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Omega-3 May Reduce Obesity-Related Diseases

A study involving Alaskan Eskimos has found that high intakes of omega-3's may reduce the risk of heart disease and diabetes. The study was conducted by researchers from the University of Alaska-Fairbanks.

The study was published in the April, 2011 edition of the European Journal of Clinical Nutrition.

330 Yup’ik Eskimos with an average age of 45 were recruited for the study. 70% of the participants were overweight or obese at the start of the study. Yup’ik Eskimos were used in the study because, while they have similar obesity rates to the rest of the US population, the incidence of type-2 diabetes in that group is only 3.3%, compared to 7.7% nationally.

The researchers analyzed blood samples to look at the association between Body Mass Index (BMI), levels of EPA and DHA and markers of heart disease. They found that obese participants with low omega-3 levels had increased levels of triglycerides and C-reactive protein (CRP). In contrast, obese participants with high blood levels of EPA and DHA had the same healthy levels of triglycerides and CRP as normal weight people.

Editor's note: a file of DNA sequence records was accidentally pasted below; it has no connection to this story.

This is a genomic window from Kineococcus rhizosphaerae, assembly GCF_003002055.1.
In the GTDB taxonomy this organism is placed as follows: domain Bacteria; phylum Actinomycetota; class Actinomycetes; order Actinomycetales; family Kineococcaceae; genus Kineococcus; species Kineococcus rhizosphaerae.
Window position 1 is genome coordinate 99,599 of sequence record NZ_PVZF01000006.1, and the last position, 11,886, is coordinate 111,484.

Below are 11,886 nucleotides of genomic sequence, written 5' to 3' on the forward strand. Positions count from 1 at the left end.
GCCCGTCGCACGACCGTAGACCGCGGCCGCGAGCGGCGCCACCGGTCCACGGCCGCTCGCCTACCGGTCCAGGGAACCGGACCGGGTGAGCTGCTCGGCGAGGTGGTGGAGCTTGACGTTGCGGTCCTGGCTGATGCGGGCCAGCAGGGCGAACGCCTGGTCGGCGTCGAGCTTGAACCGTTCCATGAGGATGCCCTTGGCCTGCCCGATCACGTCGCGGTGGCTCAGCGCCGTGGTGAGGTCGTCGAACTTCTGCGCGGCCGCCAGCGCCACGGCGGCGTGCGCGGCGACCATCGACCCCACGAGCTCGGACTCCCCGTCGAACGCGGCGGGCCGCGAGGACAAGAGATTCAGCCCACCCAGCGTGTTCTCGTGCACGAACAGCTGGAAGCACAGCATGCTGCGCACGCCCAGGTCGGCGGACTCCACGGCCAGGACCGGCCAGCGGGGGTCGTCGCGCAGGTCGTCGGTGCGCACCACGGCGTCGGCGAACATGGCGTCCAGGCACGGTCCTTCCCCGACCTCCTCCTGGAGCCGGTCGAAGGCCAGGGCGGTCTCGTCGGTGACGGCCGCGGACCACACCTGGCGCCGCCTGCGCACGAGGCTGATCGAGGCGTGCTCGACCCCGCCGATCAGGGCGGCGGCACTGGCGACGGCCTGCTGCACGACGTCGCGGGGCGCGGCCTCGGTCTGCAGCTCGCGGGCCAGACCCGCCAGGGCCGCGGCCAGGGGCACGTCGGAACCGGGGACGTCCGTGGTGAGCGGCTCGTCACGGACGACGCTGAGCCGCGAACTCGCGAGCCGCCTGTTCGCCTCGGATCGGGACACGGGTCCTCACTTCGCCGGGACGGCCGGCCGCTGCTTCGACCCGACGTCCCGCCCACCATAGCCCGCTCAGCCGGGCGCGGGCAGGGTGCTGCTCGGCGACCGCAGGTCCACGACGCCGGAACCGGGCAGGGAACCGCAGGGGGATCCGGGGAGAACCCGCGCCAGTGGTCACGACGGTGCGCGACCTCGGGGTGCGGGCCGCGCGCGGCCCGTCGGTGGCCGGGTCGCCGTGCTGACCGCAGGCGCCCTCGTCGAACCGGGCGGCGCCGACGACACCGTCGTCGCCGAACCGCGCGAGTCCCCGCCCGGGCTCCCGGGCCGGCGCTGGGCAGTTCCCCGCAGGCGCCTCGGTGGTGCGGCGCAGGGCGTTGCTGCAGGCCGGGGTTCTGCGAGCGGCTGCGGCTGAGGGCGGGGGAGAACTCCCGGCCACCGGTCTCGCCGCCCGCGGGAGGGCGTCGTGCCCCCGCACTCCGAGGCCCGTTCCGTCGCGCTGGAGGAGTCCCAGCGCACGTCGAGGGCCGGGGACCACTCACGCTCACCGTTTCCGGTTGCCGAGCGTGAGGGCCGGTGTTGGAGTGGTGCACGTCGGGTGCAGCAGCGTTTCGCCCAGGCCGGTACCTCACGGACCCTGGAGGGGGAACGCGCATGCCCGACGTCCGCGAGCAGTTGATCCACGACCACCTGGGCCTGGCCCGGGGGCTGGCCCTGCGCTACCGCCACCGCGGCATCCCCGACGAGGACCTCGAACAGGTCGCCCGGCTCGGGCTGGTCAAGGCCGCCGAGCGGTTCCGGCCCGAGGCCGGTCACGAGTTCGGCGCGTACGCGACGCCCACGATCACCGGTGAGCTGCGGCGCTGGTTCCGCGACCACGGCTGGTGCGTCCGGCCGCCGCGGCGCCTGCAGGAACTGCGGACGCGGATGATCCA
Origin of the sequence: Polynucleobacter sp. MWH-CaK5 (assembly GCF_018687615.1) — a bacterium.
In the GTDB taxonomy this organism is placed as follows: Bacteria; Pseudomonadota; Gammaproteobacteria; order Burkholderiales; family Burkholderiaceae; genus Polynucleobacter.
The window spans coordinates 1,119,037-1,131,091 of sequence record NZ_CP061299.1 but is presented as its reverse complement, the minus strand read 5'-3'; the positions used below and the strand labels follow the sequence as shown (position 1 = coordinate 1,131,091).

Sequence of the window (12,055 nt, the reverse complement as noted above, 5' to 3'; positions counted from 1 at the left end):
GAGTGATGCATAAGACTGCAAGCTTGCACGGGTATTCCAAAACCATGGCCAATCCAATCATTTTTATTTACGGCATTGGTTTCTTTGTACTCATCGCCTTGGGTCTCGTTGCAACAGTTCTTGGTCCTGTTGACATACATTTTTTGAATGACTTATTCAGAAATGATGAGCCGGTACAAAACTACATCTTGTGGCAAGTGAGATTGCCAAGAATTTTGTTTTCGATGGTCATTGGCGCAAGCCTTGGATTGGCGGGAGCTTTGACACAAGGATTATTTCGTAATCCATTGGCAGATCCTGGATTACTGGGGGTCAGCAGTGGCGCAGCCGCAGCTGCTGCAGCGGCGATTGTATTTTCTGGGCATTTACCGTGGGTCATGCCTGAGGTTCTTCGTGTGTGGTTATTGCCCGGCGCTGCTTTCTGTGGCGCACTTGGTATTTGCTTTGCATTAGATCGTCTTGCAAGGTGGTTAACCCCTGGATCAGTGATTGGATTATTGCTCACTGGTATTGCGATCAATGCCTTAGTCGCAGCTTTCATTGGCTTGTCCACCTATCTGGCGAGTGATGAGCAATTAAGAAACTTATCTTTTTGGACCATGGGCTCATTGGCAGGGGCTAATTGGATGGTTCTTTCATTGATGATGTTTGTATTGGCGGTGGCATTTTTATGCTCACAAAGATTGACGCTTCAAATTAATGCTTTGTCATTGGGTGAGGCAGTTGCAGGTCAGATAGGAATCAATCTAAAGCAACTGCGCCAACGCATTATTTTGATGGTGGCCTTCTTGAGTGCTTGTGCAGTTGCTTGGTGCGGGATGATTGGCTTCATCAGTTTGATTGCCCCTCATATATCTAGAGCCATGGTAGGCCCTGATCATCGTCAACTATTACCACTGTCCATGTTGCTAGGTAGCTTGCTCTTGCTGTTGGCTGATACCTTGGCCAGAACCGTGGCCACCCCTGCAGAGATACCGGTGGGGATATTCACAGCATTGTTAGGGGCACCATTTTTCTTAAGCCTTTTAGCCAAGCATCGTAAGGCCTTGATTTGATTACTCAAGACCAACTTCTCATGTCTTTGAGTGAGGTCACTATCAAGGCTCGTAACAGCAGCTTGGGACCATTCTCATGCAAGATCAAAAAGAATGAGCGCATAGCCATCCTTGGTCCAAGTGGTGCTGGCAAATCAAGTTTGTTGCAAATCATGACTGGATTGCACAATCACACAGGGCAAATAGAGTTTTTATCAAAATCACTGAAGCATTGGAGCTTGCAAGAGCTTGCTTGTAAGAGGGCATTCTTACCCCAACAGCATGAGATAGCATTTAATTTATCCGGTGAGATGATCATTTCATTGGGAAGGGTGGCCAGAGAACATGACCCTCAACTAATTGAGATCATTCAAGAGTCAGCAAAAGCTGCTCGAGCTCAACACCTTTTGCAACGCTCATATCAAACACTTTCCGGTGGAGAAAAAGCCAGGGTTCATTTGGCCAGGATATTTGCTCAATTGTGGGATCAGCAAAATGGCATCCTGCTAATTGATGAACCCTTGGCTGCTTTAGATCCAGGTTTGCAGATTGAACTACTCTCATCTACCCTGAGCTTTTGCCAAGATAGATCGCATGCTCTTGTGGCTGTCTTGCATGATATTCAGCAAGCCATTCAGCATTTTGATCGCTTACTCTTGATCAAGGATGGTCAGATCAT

Elevated triglyceride and CRP levels increase the risk of heart disease and diabetes.

The researchers plan to conduct a study to test if increasing omega-3 intake would significantly decrease the effects of obesity on triglyceride and CRP levels. If the test results are positive, it would indicate that increasing omega-3 levels could potentially help prevent obesity-related diseases such as heart disease and diabetes.

Taking a high quality supplement is a good way to increase omega-3 intake, however make sure that the supplement you choose is certified for purity and high in DHA and EPA, the two most important omega-3 fatty acids. Oily fish such as salmon, mackerel and tuna are also high in omega-3's.

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